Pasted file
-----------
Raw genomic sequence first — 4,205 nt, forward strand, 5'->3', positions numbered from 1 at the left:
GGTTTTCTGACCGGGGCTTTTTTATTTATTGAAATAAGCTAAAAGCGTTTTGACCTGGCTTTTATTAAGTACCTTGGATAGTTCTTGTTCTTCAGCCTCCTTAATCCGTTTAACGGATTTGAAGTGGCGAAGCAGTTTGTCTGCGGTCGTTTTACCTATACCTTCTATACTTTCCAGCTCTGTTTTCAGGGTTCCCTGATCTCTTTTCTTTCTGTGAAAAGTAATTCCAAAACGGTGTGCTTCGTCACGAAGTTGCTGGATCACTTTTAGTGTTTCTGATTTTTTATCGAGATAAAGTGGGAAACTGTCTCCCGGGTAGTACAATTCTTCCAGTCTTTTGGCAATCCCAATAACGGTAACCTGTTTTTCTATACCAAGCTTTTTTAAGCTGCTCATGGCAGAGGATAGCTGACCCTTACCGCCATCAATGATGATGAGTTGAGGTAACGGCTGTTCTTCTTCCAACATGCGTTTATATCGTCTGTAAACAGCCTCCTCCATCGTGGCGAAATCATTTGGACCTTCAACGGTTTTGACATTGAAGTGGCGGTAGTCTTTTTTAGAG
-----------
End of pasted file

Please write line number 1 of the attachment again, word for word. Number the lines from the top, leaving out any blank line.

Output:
Raw genomic sequence first — 4,205 nt, forward strand, 5'->3', positions numbered from 1 at the left: